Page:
Vijay Anand | The Startup Guy.

Posts Tagged ‘education

I am reading the transcript of the conversations held by the Union Square Ventures, and reading a quote by Sir Ken Robinson (who is now fairly well known in the education circles for his TED Talk). In the talk, he quotes a note from the book “The Empty Space” by Peter Brooke. In a way of not breaking what he said, Let me quote him.

   There was a fantastic booklet a few years ago by a
   guy called Peter Brooke.  He’s a theater director,
   if you ever come across it.  He wrote a book called
   “The Empty Space.”  And he asked himself this
   question.  He was concerned most theater and is —
   loose entertainment — it’s not invigorating.  It’s
   like a passing time.

   His thing is theater as a vibrant,
   social and cultural force.  So, he also analyzed
   what goes wrong with the theater.  So, he asked
   himself this question.  He said, What is the heart
   of the theater?  What is it?  What is this thing we
   are talking about?  And to get to it, he started
   the process of subtraction.  He said, “What can you
   take away from it and still have it?”
  
   And he said, well, you can take away
   the stage.  Take away the script.  You can take
   away the lighting.  See what’s going on, you take
   away the curtains, and you can take away the
   building.  You can take away all the crew, and you
   can certainly take away the director.  All of that
   is very easy.  Take it all out.
  
   The only thing you cannot remove from
   theater is an actor in a space and somebody
   watching.  That’s the heart of it.  And if either
   of those parts is missing, there is no theater.
   You need a performer and an audience.  Theater is
   that relationship.
  
   And he said you should never add
   anything to that relationship unless it improves
   it.  If it gets in the way, if it encumbers it, if
   it makes it more difficult, you shouldn’t have it.
   And that’s his problem with theater.  Everything is
   a distraction from the main business.

More than once, and whenever you do find yourself trying to redefine an industry, change the way a system works, or maybe even build an ecosystem, these words are good to turn to. Define the basics of what makes that system work, and see how it can be re-tuned, rebuilt and made to work better. You have to go back to the basics, if you want to redefine.

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I get a lot of mails from folks looking for answers to various things. For the consumption and benefit of the masses, I’ll post some of them here – ofcourse after protecting the identity of the person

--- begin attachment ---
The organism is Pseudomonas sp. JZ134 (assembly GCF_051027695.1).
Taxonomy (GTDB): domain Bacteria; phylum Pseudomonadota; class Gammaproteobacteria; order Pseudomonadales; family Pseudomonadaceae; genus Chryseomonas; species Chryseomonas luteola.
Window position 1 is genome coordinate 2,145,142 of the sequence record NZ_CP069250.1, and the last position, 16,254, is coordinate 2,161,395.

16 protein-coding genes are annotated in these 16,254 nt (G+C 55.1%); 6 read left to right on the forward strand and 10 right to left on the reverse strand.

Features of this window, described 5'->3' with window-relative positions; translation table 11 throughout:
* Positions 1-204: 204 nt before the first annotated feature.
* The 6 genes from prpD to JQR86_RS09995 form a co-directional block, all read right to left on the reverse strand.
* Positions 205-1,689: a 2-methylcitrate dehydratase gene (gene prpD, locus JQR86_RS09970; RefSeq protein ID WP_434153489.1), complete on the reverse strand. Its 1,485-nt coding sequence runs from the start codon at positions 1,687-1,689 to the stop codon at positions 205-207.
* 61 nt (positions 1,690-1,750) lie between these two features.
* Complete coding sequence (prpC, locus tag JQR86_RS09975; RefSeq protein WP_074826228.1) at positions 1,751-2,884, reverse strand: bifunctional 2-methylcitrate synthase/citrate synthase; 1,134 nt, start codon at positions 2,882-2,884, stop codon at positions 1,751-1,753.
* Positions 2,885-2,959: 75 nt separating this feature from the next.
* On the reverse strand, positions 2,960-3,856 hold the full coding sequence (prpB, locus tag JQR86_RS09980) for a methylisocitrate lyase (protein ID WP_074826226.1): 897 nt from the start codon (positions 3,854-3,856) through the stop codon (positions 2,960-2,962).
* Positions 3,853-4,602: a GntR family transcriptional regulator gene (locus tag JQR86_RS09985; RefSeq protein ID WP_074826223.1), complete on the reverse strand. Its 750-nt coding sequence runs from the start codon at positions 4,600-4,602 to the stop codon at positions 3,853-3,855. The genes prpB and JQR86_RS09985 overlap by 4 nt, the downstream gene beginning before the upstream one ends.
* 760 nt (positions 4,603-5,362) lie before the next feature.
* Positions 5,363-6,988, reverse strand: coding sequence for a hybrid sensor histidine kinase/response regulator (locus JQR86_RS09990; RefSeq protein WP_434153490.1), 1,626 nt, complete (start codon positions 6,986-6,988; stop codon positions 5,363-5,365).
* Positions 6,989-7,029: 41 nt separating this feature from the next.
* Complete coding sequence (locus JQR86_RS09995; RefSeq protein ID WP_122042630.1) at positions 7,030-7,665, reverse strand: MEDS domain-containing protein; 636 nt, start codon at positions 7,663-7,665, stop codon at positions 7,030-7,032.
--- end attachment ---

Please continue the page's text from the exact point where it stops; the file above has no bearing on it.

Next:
Dear Vijay,

As a quick intro i am senior IT professional at Pune and i have been trying to find my way through the India startup scene and i am currently based in Pune still in a full-time job. While i have been trying to bootstrap my idea to be able to sustain the model and step into the startup world gradually through self funding it tends to drag and takes too much time. I have realized the only way is to be able to try and secure some external funding and step out full time with all the risks etc.

What are your thoughts on the Internet Learning space, and who are the right people to get in touch with in the VC/Angel circle who would be interested to hear me out on this 🙂 .. I have been trying to get in touch with IAN, Seedfund.in as well. I know that Proto.in is for startups who are established and running.

Appreciate your inputs, at the same time no issues if you cannot respond on this. Will catch you on the internet chat on Saturday with some other questions.

Thanks,
K.


————————————————————————————————
K,

It’s a pleasure to hear from you. There is always time for a conversation 🙂

Contrary to popular belief, Proto.in is not for “established” businesses, but teams and companies which have figured out what they want to do, have a prototype, and are ready to launch and get into the world of business. Proto.in is, in most cases a launch platform to attract the attention of people who matter most in that context.

Coming back to your point, there are a lot of skeletons of people who have touched the “learning’ space. Pricing, content, delivery models, all of which are quite complex issues to solve. Apart from Heymath, I cant think of any successful e-learning initiative that has been launched.

Now, coming back to your question, unless a team is already formed, a company is in place, and a prototype is built, and can be tried on atleast a sample market, no one is usually keen to fund – unless you know the investor personally for a long time, but that seems to be rarely the case (we wouldn’t be having this conversation otherwise). Everybody will give you the time for that first meeting, but nothing much will come out of it. Your choices get limited to either, personal money, or bank loans to start with.

Another option is to try incubation centers. They will help keep your other cash burns low, bring the risk on matters such as validating your idea, the market, hiring people etc, and you just have to manage to live with a “lower” salary, that is usually given as stipend. It’s an option to consider, especially in a complex problem as education.

If you need some suggestions on this front, I could help. I hope this answer was of some benefit.

Vijay